DataSheet1_Age-Related Decrease in Abdominal Pain and Associated Structural- and Functional Mechanisms: An Exploratory Study in Healthy Individuals and Irritable Bowel Syndrome Patients.PDF
Introduction: The world population is ageing, resulting in increased prevalence of age-related comorbidities and healthcare costs. Limited data are available on intestinal health in elderly populations. Structural and functional changes, including altered visceroperception, may lead to altered bowel habits and abdominal symptoms in healthy individuals and irritable bowel syndrome (IBS) patients. Our aim was to explore age-related changes in gastrointestinal symptoms and underlying mechanisms.
Methods: In total, 780 subjects (IBS patients n = 463, healthy subjects n = 317) from two separate studies were included. Subjects were divided into different age groups ranging from young adult to elderly. Demographics and gastrointestinal symptom scores were collected from all participants using validated questionnaires. A subset of 233 IBS patients and 103 controls underwent a rectal barostat procedure to assess visceral hypersensitivity. Sigmoid biopsies were obtained from 10 healthy young adults and 10 healthy elderly. Expression of the visceral pain-associated receptors transient receptor potential (TRP) Ankyrin 1 (TRPA1) and Vanilloid 1 (TRPV1) genes were investigated by quantitative RT-PCR and immunofluorescence.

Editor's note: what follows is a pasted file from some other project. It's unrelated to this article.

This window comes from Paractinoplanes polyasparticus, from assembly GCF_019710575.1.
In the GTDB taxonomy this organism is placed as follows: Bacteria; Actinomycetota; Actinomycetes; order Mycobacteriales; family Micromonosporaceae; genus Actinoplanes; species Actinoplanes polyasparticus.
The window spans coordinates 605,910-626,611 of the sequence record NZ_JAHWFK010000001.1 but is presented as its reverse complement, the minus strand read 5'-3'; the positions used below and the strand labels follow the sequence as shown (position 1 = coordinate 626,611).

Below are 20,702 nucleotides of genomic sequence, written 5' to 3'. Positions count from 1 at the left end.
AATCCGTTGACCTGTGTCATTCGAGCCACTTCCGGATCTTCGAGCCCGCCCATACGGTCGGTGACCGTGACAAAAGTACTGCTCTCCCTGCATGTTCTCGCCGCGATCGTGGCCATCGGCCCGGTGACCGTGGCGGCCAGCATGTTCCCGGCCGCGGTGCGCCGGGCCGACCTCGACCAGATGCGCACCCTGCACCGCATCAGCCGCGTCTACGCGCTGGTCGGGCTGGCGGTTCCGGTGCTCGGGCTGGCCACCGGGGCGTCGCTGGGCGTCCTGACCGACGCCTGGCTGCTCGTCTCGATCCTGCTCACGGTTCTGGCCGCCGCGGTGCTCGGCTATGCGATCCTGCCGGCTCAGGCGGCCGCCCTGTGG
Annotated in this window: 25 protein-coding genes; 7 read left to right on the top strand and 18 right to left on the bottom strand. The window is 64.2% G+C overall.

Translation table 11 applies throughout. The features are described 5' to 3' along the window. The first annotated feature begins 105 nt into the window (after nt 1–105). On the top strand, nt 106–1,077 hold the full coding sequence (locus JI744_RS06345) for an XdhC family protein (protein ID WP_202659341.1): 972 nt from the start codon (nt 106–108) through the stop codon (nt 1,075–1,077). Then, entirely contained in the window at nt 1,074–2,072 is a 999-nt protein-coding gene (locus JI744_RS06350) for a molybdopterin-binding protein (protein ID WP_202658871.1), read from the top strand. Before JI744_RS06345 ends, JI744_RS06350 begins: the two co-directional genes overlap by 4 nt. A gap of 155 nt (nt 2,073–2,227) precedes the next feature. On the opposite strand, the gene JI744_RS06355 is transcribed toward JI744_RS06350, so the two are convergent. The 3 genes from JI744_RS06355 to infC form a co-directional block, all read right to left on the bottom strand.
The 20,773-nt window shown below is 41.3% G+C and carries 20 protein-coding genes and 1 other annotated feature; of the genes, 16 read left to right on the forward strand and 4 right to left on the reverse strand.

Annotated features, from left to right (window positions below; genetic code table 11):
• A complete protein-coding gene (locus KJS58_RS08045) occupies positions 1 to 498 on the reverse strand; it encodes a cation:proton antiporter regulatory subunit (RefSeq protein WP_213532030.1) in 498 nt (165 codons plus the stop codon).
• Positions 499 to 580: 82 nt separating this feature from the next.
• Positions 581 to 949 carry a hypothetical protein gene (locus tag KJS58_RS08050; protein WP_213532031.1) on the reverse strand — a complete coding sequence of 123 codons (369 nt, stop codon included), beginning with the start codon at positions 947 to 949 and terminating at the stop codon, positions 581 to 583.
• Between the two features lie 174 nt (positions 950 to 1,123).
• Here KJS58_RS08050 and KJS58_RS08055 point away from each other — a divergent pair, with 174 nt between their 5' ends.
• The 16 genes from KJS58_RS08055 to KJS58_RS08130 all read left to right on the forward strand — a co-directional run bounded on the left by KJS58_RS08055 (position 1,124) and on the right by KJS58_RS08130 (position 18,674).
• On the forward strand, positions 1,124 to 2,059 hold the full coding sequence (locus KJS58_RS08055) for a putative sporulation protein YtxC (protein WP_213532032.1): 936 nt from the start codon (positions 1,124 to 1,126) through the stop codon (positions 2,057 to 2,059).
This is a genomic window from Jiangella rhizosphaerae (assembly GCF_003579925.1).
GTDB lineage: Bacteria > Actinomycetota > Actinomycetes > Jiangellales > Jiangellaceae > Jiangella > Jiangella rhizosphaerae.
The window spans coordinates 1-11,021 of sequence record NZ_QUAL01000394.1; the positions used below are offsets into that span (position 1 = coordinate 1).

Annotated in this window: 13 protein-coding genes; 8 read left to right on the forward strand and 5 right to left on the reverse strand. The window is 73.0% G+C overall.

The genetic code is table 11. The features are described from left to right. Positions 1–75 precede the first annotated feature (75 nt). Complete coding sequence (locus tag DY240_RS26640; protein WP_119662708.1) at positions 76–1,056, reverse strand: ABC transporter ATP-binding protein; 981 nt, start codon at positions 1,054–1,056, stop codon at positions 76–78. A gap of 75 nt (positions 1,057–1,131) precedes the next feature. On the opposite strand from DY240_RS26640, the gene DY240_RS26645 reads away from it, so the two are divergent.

Results: Both elderly IBS and healthy individuals showed significantly lower scores for abdominal pain (p < 0.001) and indigestion (p < 0.05) as compared to respective young adults. Visceral hypersensitivity was less common in elderly than young IBS patients (p < 0.001). Relative TRPA1 gene transcription, as well as TRPA1 and TRPV1 immunoreactivity were significantly lower in healthy elderly versus healthy young adults (p < 0.05).
Conclusions: Our findings show an age-related decrease in abdominal pain perception. This may in part be related to decreased TRPA1 and/or TRPV1 receptor expression. Further studies are needed to reveal precise underlying mechanisms and the associations with intestinal health.